VERDIGRE, Neb. — After Verdigre endured massive flooding last March, nine local youngsters gave their hometown a special gift — a book.
But not just any book.
The third and fourth graders at the Verdigre Public Schools compiled the stories of selected residents who suffered massive losses, from livestock deaths to inundated homes and businesses. The youngsters also collected photos submitted from area residents.
Verdigre second-grade teacher Bev Krutz, who also works with the Title I and Accelerated Reading Program, oversaw the project. However, she emphasized it was the students’ effort all the way in terms of launching the book, finding a publisher, conducting the interviews and doing the work of putting together the publication.
“This has been such a passion for them,” Krutz said. “The money we make from this (book), they want to give back to the community and its people.”
The book goes on sale during this weekend’s Kolach Days, which runs Friday through Sunday. The book will be on display and for sale at the town’s gazebo after Sunday’s parade, with the students autographing copies.
“We ordered 50 books, and I was worried that we wouldn’t be able to sell them,” Krutz said. “I put up a Facebook post (Monday) night and prayed. Kolach Days hasn’t even started, and we’ve sold 35 copies so far. I’m holding back two copies for display, but I think we’ll sell out. At that point, we’ll take pre-paid orders with an additional charge for postage if a book is mailed.”
The book may not make a major best-seller list, but it carries immeasurable value for those who survived and are still dealing with the flooding’s aftermath.
The region had already been hit by a wet fall and snowy winter, leaving the ground saturated. Then came the March 13 bomb cyclone, compounded by the breach of Spencer Dam and flooding on the Niobrara River and Verdigre River. Massive areas sustained damage, and adjacent areas were suddenly cut off from each other.
The idea arose from an April 6 authors’ festival at Wayne State College. The Verdigre students attended the festival, where professional authors give presentations and lead breakout sessions. In addition, young authors can submit and read their stories.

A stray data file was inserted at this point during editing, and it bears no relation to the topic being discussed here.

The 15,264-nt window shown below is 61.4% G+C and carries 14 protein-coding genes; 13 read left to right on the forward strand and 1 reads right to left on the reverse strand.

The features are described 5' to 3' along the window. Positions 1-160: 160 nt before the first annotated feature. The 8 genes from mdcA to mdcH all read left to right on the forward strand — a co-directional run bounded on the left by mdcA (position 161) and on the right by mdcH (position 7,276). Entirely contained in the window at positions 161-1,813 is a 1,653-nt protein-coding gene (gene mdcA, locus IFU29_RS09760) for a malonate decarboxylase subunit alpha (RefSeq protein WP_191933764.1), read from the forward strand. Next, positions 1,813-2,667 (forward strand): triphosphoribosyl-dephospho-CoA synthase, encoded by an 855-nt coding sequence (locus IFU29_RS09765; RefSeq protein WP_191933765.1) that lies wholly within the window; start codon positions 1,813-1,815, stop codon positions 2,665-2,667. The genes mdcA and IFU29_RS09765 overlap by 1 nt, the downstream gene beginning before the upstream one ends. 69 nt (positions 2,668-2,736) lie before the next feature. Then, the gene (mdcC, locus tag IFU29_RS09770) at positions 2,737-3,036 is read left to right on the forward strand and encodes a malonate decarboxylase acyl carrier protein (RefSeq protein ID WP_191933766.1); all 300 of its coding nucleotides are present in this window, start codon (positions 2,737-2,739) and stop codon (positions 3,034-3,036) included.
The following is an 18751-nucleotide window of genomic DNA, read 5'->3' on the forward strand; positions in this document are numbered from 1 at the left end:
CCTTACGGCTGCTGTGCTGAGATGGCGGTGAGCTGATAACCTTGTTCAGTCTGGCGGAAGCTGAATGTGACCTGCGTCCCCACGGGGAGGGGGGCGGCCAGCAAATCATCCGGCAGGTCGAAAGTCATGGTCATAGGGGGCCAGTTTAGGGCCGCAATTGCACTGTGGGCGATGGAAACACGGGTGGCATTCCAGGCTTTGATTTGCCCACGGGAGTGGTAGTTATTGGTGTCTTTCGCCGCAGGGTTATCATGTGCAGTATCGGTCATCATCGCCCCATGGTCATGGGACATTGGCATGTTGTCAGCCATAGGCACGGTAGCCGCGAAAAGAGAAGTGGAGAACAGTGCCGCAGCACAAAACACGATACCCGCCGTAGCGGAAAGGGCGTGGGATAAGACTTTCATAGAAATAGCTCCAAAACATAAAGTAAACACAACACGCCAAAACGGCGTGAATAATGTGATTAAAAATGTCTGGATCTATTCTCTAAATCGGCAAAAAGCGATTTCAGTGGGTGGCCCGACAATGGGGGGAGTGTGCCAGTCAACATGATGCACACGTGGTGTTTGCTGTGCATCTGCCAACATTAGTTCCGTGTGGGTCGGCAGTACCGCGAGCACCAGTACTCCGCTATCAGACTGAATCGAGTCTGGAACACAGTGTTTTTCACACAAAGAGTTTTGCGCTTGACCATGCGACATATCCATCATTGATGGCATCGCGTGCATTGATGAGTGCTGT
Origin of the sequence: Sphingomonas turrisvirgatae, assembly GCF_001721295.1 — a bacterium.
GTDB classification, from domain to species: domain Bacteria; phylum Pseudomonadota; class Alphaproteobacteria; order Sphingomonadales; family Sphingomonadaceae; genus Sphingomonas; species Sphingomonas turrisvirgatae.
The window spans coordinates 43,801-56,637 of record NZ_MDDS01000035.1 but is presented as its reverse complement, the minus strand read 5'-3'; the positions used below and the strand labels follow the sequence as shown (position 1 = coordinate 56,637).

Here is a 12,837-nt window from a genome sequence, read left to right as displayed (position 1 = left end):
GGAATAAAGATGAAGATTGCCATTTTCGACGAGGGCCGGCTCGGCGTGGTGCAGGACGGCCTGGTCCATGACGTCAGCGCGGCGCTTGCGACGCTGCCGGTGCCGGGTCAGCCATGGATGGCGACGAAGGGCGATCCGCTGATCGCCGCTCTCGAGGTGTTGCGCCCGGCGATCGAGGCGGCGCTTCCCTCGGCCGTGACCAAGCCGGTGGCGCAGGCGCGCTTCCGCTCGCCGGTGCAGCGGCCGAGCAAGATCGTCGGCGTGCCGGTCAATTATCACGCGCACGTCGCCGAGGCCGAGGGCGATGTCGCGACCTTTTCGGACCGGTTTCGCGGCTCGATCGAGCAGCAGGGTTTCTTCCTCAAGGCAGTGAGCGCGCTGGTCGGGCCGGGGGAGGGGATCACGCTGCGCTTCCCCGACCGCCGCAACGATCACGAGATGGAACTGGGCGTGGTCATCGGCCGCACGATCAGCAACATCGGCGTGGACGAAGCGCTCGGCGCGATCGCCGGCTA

Krutz’s friend, author A.J. McClanahan, was one of the presenters. During the course of the festival, she asked how the March flooding had affected the Verdigre students.
“A.J. said, ‘You need to record their stories, right now!’” Krutz said.
McClanahan’s remark inspired two of the students, who came up with the idea of creating a book of Verdigre residents’ flood stories. Gathered afterwards at a fast food restaurant, the nine students grew passionate about the idea.
“They said, ‘We need to write a book. We need a record, telling what happened (to our community),’” Krutz said. “I wasn’t sure they could pull this off. But the festival was April 6, and the flood was still fresh in their memory.”
Verdigre principal Chuck Kucera encouraged the group to pursue the project. The following Sunday, Krutz met with the students to discuss the idea. The young authors were far ahead of her, already mapping out a plan complete with interview subjects and publishing ideas.
The next day, the students launched into the process of deciding the book’s content and selecting which stories would be included in the book. They started interviewing residents each day after school.
“It grew from that, and word got out that we were doing this. People would approach me and say, ‘I hear you’re writing a book. We want to get in the book,’” Krutz said. “The kids chose who went in the book. I had no influence on them at all. It was all their decisions.”
Unlike many history projects, the youngsters had experienced the flooding firsthand. Kucera had monitored the rising rivers and quickly dismissed school. Portions of the town were evacuated, and the students saw the devastation to their community and surrounding area.
“Most of the kids helped with the clean-up,” Krutz said.
TELLING THEIR STORIES